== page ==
The more I read or hear about the impact of the pandemic on real people I am reminded of how important it is to have a sense of the future. There is little doubt that many of us have been struggling with the practicalities of living detached from friends and family, or frankly anyone that we may not know, but form a part of our ordinary lives.
Monty Don made the point that having something to look forward to is ever so important, which is part of the reason why so many people love and enjoy gardening. Those of us with gardens have benefitted this year from fairly good weather and the ability to take more time to enjoy our open spaces. Many have remarked that during the Spring when were in the full lockdown phase, they observed the natural world in way that seemed to be a glimpse into a bygone time, of no cars or aeroplanes – to see and hear nature, as may have been observed centuries ago.
You will probably remember the BBC1 programme “Tomorrow’s World”. It was something of a TV fixture for many people, irrespective of age. When I grew up there were only three TV channels and “Children’s television” officially ended just before the news, but programmes really didn’t stop appealing to children. Perhaps you will remember James Burke, Michael Rodd, William Woollard, Judith Hann and Maggie Philbin all explaining various inventions which would perhaps become commonplace lifestyle improving solutions. Many of the “predictions” turned out to be some way off the reality, others were quite clearly an early prototype.
Anyhow, it got me wondering about the importance of having a vision for the future. We have seen some welcome reassessment of the past, we cannot change it, but we can at least learn to understand it differently, specifically its impact on the present.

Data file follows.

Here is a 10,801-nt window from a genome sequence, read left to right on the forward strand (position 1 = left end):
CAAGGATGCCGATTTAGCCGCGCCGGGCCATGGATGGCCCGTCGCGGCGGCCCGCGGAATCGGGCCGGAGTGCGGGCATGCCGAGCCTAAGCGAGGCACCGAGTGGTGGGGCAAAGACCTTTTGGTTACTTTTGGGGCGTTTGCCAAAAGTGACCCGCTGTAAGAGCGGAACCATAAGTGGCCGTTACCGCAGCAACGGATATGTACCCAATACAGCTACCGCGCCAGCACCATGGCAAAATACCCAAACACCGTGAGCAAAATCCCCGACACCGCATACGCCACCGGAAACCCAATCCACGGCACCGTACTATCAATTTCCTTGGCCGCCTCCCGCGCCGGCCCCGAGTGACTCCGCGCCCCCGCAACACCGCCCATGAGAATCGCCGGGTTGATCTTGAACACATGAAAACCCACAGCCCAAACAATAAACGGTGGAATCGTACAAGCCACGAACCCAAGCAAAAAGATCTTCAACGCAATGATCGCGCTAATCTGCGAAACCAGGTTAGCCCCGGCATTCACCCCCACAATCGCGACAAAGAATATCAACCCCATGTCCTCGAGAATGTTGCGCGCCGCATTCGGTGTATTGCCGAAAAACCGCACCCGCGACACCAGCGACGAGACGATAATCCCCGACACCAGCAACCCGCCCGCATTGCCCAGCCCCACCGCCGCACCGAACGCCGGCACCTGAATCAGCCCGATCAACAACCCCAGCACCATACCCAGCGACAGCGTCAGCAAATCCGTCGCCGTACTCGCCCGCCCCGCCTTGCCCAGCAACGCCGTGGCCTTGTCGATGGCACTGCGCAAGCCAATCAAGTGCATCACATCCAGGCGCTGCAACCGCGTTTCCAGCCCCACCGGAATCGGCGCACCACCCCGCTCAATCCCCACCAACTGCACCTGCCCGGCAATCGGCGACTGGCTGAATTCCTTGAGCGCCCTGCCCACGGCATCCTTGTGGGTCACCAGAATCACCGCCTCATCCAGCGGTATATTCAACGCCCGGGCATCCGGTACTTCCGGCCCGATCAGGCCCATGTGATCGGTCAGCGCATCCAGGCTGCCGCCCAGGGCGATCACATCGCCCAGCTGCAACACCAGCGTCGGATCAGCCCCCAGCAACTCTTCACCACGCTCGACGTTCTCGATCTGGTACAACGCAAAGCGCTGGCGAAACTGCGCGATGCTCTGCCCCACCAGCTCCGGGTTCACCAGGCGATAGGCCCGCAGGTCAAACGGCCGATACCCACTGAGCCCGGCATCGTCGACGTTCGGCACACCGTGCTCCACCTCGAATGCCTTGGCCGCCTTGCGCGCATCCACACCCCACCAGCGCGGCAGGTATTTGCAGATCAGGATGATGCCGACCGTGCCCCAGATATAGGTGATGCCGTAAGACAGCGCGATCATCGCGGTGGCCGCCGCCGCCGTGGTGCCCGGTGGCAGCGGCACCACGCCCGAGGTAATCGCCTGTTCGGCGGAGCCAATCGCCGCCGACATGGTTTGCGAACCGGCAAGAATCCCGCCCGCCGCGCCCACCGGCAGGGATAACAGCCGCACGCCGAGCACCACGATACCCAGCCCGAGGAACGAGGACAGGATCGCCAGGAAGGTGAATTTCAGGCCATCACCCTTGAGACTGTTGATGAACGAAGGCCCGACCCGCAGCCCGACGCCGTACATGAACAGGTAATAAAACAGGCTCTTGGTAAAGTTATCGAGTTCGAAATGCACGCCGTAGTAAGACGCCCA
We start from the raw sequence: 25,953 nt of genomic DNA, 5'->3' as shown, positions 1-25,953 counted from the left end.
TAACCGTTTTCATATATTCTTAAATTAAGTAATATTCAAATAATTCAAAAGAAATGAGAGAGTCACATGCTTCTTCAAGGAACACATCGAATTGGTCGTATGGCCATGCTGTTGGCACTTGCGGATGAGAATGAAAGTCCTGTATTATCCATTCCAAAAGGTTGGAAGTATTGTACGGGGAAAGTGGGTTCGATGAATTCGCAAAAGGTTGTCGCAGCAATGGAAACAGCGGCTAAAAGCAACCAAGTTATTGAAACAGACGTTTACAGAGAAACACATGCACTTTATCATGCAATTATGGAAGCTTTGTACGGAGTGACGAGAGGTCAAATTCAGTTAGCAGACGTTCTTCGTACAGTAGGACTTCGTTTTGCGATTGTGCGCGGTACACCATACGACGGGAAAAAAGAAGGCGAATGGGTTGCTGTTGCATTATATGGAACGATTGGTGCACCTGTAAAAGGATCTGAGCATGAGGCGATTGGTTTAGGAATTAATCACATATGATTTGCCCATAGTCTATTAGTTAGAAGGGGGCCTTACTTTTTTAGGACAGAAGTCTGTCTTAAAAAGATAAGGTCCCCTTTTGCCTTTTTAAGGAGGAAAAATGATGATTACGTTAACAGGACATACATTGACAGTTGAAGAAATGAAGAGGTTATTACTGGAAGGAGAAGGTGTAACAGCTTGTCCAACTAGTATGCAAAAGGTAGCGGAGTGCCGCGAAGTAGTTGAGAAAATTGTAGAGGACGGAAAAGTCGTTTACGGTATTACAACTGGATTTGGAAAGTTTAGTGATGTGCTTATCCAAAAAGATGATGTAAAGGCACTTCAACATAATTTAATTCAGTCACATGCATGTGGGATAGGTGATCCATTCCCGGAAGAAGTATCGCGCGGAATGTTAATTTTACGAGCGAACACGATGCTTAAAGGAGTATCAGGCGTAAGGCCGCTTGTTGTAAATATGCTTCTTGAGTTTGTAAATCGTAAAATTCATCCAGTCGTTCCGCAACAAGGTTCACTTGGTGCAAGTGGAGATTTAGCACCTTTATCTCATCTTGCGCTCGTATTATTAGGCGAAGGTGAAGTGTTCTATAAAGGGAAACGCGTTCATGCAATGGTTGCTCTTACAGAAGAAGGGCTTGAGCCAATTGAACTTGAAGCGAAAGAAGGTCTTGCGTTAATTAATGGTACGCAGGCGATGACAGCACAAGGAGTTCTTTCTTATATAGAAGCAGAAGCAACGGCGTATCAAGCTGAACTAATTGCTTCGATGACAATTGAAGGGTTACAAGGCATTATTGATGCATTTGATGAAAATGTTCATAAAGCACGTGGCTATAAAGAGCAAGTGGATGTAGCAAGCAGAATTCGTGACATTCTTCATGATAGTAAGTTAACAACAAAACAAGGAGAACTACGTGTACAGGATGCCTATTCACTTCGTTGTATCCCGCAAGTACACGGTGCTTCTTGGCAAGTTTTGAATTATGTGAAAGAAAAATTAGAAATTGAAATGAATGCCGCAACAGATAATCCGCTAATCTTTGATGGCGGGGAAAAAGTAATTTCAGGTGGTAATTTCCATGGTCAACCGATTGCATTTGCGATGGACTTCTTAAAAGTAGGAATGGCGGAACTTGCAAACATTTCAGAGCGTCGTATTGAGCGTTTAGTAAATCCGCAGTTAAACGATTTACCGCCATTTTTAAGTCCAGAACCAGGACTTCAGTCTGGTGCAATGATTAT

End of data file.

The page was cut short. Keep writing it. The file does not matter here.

A PLACE IN TIME
Without a grasp of history and a hope for the future, I would argue that it is easier to become overwhelmed by the present. Today I could probably find shows like Tomorrow’s World, but I’d really have to hunt them down from not simply hundreds of channels but different media sources and they certainly would not be what the majority watched, all experiencing the occasion at the same time, which I also believe to be pertinent to our sense of time.
THE IMPORTANCE OF HOPE
The book of Proverbs has an interesting phrase “without vision the people perish”. That’s a pretty bold statement and of course, has been interpreted in all sorts of ways and probably used to justify all sorts of ideas. If I may, can I simply offer it as an acknowledgement of the value of having a sense of tomorrow. Having hope.
Many of us, (perhaps all of us) have had moments of despair at the current circumstances. Whether that is concern about health, family, friends, loneliness, financial pressure, worrying if your business (or your friend’s) will survive, if you will ever get to enjoy the things you did before… Then there is a very deep despair that overwhelms and leads to some believing that they have no future and so end the pain.
DON’T UNDERVALUE YOUR FUTURE
The future is something I discuss all the time with clients, but I have to admit that simply having a sense of a future itself (whatever that looks like) is rather more important than having no vision at all. Please get in touch if you need to talk or simply want me to listen. Perhaps your plans have altered, maybe some priorities have changed. Alternatively, maybe you know someone that I may be able to help to get their plan for their future into shape.
And for your amusement… here’s the team at Tomorrow’s World looking back at the 1970s as the new decade was about to begin from roughly 4 decades ago – which is typically how long people “work” for a living and increasingly how long retirement may last…
You can read more articles about Pensions, Wealth Management, Retirement, Investments, Financial Planning and Estate Planning on my blog which gets updated every week. If you would like to talk to me about your personal wealth planning and how we can make you stay wealthier for longer then please get in touch by calling 08000 736 273 or email firstname.lastname@example.org
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